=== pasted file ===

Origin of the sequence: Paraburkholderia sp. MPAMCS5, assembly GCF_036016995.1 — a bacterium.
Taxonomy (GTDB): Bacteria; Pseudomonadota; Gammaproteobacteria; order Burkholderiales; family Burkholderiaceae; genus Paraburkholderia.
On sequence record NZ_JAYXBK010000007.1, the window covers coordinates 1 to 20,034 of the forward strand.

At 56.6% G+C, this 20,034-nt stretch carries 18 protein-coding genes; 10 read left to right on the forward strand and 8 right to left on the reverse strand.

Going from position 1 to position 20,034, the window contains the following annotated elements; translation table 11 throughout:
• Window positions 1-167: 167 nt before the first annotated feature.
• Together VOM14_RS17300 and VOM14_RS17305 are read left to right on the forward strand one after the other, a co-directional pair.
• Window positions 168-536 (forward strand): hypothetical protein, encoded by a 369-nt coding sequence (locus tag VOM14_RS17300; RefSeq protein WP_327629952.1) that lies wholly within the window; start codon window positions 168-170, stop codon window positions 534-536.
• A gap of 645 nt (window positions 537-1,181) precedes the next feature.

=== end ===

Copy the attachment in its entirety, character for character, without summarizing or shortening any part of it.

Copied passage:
Origin of the sequence: Paraburkholderia sp. MPAMCS5, assembly GCF_036016995.1 — a bacterium.
Taxonomy (GTDB): Bacteria; Pseudomonadota; Gammaproteobacteria; order Burkholderiales; family Burkholderiaceae; genus Paraburkholderia.
On sequence record NZ_JAYXBK010000007.1, the window covers coordinates 1 to 20,034 of the forward strand.

At 56.6% G+C, this 20,034-nt stretch carries 18 protein-coding genes; 10 read left to right on the forward strand and 8 right to left on the reverse strand.

Going from position 1 to position 20,034, the window contains the following annotated elements; translation table 11 throughout:
• Window positions 1-167: 167 nt before the first annotated feature.
• Together VOM14_RS17300 and VOM14_RS17305 are read left to right on the forward strand one after the other, a co-directional pair.
• Window positions 168-536 (forward strand): hypothetical protein, encoded by a 369-nt coding sequence (locus tag VOM14_RS17300; RefSeq protein WP_327629952.1) that lies wholly within the window; start codon window positions 168-170, stop codon window positions 534-536.
• A gap of 645 nt (window positions 537-1,181) precedes the next feature.